Delivery of cargo without production of Bills of Lading: a recap

P&I Club Steamship Mutual has noted that a recent case in which cargo was delivered against fraudulent Bills of Lading illustrated the risks of agreeing charter party clauses that obliged an owner to discharge and deliver cargo without presentation of the bill of lading, against a charterer’s letter of indemnity (LOI).

Charles Brown, Head of Claims at Steamship, wrote that the problems involved had been highlighted by an International Group circular as long ago as 2001, which stated that members were “strongly advised not to accept such clauses…”.

However, Steamship conceded that such terms were commonly required by Charterers, and that commercial pressures might make it difficult to withhold agreement. Frequently the explanation given for such a requirement was that the bill of lading was unlikely to be available on the vessel’s arrival due to delays in the banking chain. The club said that cases where agreement to such terms had led to claims for misdelivery were few, but members needed to be aware of the potential risks that might be faced if such terms were agreed, and of the steps that could be taken to mitigate such risks.

The Club warned that, from the perspective of Club cover in such circumstances, the starting point was that claims for delivery of cargo without production of the relevant bill of lading were not covered, unless the Directors exercised their discretion in a member’s favour.

Under English law, in the event of misdelivery, an owner is liable in conversion to the holder of the Bill of Lading, a claim to which there would ordinarily be no defence.

In consequence, a commercial practice had evolved whereby, in consideration of an owner agreeing to deliver cargo without production of the relevant bills of lading, the charterer or another party such as the receiver of the cargo agrees to provide a LOI, indemnifying the owner against the consequences of doing so.

In a February 2001 circular the International Group provided a recommended wording for such LOIs and recommended that they be countersigned by a bank, although in practice this is rare. Misdelivery occurs when after delivery it emerges that a party other to that to which delivery was made was the holder of the original bills of lading, entitling it to delivery of the cargo, and that party brings a claim for the cargo value.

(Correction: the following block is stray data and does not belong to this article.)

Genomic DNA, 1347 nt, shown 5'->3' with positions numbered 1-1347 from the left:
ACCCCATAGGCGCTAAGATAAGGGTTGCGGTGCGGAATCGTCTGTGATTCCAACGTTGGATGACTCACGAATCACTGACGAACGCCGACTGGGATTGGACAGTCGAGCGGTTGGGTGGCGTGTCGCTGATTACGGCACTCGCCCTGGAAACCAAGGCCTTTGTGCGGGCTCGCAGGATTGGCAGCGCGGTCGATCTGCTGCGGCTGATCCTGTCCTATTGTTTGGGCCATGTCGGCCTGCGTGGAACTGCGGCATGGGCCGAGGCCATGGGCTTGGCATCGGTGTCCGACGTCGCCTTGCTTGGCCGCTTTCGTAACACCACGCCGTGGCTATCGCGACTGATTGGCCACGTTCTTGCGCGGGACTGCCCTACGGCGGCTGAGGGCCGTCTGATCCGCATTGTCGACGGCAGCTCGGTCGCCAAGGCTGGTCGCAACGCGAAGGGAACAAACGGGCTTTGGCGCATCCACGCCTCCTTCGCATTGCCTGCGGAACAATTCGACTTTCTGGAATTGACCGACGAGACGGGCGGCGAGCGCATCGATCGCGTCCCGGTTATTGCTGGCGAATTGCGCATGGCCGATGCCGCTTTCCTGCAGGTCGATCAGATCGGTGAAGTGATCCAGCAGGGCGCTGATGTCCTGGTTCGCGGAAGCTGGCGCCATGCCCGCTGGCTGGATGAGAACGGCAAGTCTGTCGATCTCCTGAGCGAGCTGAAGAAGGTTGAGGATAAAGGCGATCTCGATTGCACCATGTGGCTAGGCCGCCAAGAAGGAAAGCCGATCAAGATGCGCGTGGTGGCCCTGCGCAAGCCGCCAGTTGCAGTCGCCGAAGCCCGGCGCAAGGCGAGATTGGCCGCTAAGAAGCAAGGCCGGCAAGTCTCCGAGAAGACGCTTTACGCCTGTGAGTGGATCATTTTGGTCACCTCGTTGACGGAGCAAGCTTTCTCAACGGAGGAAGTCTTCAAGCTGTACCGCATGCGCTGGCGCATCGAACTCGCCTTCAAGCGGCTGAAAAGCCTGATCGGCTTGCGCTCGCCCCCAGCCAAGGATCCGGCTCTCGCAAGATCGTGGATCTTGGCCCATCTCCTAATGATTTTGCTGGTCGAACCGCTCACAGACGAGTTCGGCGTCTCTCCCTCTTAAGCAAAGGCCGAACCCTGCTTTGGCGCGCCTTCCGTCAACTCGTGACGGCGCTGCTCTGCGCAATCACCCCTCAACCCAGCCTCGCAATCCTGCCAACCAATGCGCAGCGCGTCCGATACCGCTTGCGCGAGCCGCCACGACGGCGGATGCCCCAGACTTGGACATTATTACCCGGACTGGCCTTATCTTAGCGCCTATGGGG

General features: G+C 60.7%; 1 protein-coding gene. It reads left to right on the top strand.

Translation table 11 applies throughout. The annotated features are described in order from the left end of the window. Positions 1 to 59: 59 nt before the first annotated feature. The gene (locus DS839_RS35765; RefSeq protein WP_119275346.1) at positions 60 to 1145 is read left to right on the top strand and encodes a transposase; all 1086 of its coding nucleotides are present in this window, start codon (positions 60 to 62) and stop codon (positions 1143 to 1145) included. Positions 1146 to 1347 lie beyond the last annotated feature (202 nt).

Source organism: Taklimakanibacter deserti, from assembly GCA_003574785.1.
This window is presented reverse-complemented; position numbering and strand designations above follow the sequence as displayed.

The LOI provides that, when it is alleged that cargo has been mis-delivered, the party issuing the LOI will not only indemnify the owner against any liability that it may incur to the bill of lading holder, but will in addition pay the legal costs incurred by the owner in defending that claim and, if necessary, provide security for it.

Steamship emphasized that, when such a LOI was provided, this did not have the effect of reinstating Club cover. Instead the LOI would be a substitute for the non-availability of cover.

Whilst the provision of a LOI potentially provided some protection, Steamship said that members should be aware that, by agreeing to accept such security in return for not requiring presentation of original bills on delivery, they assumed the credit risk of the LOI provider. While this might be less significant in cases where the providers were oil majors or large trading houses, an LOI from a party without adequate resources might ultimately leave the member bearing the loss.

Even in the case of a substantial provider there was no guarantee that the terms of the LOI would be honoured, and legal proceedings might be required to enforce the right of indemnity.

Additional steps a member can take to protect itself when such a charter party term is proposed include:

  • A credit check on the party issuing the LOI;
  • Ensuring both that the wordings of the charter party clause, and of the LOI to be given, are broad enough to cover the circumstances in which discharge and/or delivery is intended to be made, when these are known;
  • Where a party other than the charterer is intended to provide the LOI, it has agreed to do so;
  • In the case of voyage charters, requesting details prior to entering the fixture as to the proposed mechanics of delivery. Often this will be to a local agent at the discharge port acting on behalf of the charterer who will then hold the cargo pending the arrival of the original bills of lading against which it will be released. Some reassurance may be gained if that agent is a party of substance since, although acting on behalf of the charterer and not the member, it may be possible to bring a claim against the agent (in addition to a claim under the LOI) if the agent delivers against presentation of fraudulent bills;
  • Where delivery is into the custody of an agent, if non-negotiable copies of the original bills of lading are on board or received by owners prior to discharge, copies can be provided to such an agent, suitably endorsed,( for example “Specimen, non-negotiable ”) enabling that agent to check that the bills of lading ultimately presented correspond with the copies.

If all else fails and then a claim materializes which cannot be successfully defended, and recovery under the LOI proves impossible, then a discretionary claim can be submitted to the Club’s Directors.

Steamship noted that it was a requirement, prior to the exercise of their discretion, that “they are satisfied that the Member took such steps as appear to those Directors to be reasonable to avoid the event or circumstance giving rise to” the claim.

Steamship said that, bearing in mind that Club cover might be unavailable for the reasons given above, members might wish to consider obtaining separate insurance for misdelivery risks.